Lots of Bees

Overall it was a great hike, and everyone had an awesome time. I wish I could have done some more hiking when I was up there, but the circumstances just wouldn't allow it. I haven't been backpacking once this summer, which means this is the first summer in 5 years I haven't gone! Wow, that's depressing to say the least. Hopefully I can get out soon because I have 2 new tents that still haven't been used, and a backpack I'm supposed to be testing for The Mountain Blog. I better get on it!

Monday, August 5, 2013

Reunion: Farragut State Park

Spending time with family is time well spent. Luckily for me, I have a family that gets together out in the woods every year for the annual Morley Family Reunion. We come together from all around the northwest, mostly from Spokane and central Washington, but also from as far away as southern California and Colorado. For the past 8 years (I think) we've had our reunion at Farragut State Park in north Idaho on Lake Pend Orielle. It's a great spot in a thick pine forest with plenty of shade and everything we need for 4 days of family fun. 

My nephew Mason
In recent years, our reunion has centered around one epic family event. The annual Buzz Cup Horseshoe Tournament, named after my Uncle Buzz who was a big horseshoe lover, and a great thrower too. Every year my cousin Scott organizes the big event which usually involves 10 or so teams of randomly selected partners in a two-day long double elimination tournament. The winning team is presented The Buzz Cup (which they must bring back the following year) at a ceremony around a bonfire on the last night. It's all stooped in tradition and lots of fun. To ensure a continuing crop of players, we even have a Junior Buzz Cup Tournament, so all the little ones can learn the game of horseshoes, and be ready for the day they're old enough for the big show. This year, I'm proud to say, my girlfriend Sarah won the trophy with my Uncle Shawn, and he was gracious enough to let us bring the cup here to Phoenix, were it will sit proudly on our mantle above the fireplace.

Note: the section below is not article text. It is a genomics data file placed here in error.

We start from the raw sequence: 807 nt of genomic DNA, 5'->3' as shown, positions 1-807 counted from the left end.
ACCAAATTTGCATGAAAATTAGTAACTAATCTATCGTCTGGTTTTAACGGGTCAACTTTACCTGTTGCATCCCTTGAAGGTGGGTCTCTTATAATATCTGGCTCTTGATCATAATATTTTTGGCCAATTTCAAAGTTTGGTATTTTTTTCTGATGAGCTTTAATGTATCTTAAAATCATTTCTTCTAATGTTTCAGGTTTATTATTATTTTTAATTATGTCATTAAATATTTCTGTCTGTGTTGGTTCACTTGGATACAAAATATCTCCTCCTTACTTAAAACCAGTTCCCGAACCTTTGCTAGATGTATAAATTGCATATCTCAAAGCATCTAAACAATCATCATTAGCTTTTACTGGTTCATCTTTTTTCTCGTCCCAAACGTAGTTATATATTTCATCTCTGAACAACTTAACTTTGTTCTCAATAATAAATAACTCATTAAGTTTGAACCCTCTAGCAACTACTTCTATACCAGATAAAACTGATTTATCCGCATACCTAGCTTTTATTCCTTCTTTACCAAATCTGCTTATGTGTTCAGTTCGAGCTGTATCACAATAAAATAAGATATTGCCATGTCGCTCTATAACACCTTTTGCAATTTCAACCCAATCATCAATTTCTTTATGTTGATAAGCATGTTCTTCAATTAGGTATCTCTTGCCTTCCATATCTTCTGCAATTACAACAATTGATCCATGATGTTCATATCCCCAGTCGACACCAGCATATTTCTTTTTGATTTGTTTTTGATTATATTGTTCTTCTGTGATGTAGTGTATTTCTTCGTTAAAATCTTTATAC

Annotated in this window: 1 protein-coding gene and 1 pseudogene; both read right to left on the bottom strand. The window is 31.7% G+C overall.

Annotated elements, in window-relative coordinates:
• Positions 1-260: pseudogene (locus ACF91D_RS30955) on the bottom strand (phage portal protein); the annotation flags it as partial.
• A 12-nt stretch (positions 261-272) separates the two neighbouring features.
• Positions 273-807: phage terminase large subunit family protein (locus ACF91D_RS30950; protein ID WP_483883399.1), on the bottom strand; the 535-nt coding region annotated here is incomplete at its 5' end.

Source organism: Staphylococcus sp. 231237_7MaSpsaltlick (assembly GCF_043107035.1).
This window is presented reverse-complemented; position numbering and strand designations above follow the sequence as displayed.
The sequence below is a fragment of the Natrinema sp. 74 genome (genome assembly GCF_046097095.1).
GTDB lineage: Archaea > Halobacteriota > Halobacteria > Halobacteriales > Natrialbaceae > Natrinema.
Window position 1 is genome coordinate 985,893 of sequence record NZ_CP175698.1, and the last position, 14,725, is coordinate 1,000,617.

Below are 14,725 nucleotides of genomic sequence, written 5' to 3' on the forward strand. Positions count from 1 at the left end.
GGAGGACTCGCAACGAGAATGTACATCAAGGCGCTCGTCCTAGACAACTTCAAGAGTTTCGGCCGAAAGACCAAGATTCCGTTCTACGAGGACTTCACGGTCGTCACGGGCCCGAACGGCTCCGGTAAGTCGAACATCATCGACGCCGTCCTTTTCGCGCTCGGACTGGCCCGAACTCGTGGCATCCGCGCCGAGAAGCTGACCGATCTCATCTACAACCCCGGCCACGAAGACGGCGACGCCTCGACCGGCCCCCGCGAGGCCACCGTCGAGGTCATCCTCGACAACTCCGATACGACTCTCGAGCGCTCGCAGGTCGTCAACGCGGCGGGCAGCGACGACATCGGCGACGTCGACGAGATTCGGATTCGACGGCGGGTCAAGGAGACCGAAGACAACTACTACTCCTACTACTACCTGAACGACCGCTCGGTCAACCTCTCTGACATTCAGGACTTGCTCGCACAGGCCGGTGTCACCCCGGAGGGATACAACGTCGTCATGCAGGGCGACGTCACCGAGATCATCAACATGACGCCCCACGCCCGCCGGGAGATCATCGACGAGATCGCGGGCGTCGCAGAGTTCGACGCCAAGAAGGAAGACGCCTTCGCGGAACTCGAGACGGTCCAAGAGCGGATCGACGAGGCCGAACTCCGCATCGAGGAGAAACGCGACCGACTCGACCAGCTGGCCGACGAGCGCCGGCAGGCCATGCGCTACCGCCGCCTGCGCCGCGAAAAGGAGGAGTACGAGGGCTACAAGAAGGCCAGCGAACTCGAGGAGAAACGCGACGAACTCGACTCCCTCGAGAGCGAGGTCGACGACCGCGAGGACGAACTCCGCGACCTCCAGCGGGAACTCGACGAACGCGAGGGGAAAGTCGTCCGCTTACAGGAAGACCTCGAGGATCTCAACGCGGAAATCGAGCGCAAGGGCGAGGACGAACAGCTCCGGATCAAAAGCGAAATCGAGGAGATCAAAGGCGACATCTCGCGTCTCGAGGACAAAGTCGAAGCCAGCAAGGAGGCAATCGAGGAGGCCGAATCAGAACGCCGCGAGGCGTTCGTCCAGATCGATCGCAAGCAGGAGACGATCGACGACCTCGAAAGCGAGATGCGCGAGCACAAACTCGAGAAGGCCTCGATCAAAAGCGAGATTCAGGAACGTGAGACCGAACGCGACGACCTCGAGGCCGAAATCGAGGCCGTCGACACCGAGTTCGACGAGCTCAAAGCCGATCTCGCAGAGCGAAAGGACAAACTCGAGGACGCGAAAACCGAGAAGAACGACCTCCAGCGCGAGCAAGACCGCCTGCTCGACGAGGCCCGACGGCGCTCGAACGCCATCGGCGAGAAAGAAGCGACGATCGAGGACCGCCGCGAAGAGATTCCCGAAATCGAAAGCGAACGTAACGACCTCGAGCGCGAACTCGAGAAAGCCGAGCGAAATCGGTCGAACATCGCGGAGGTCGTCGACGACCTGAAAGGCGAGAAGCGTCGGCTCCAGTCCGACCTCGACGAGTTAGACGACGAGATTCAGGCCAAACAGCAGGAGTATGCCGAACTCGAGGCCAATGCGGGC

Uncle Ozzy teaching Bianca how to horseshoe.

It's not all about horseshoes though. We play volleyball, hike, bike, explore, and generally just enjoy each others company. Saturday is the big day of the reunion. On Saturday morning we cook a huge breakfast on big cast iron skillets over a wood fire, and Saturday night is a big potluck. After the potluck we move over to a large stone fire-pit left over from World War 2 when Farragut was the largest inland Naval base in the United States, and we have a talent show, the trophy presentations, and talk about any family issues that may have arisen over the course of the reunion. One thing we always discuss is where to have the next year's reunion, but we all love Farragut so much that no one wants to leave.


The consensus was that this year may have been the 50th year of the Morley Family Reunion. I don't know about you, but I think it's pretty awesome that we've been getting together for so long. The reunion has given me so many great memories over the years that I hope it will always be there for the younger generations. Its important that family get together, and its even better when family gets together in the woods. 

Me, relaxing.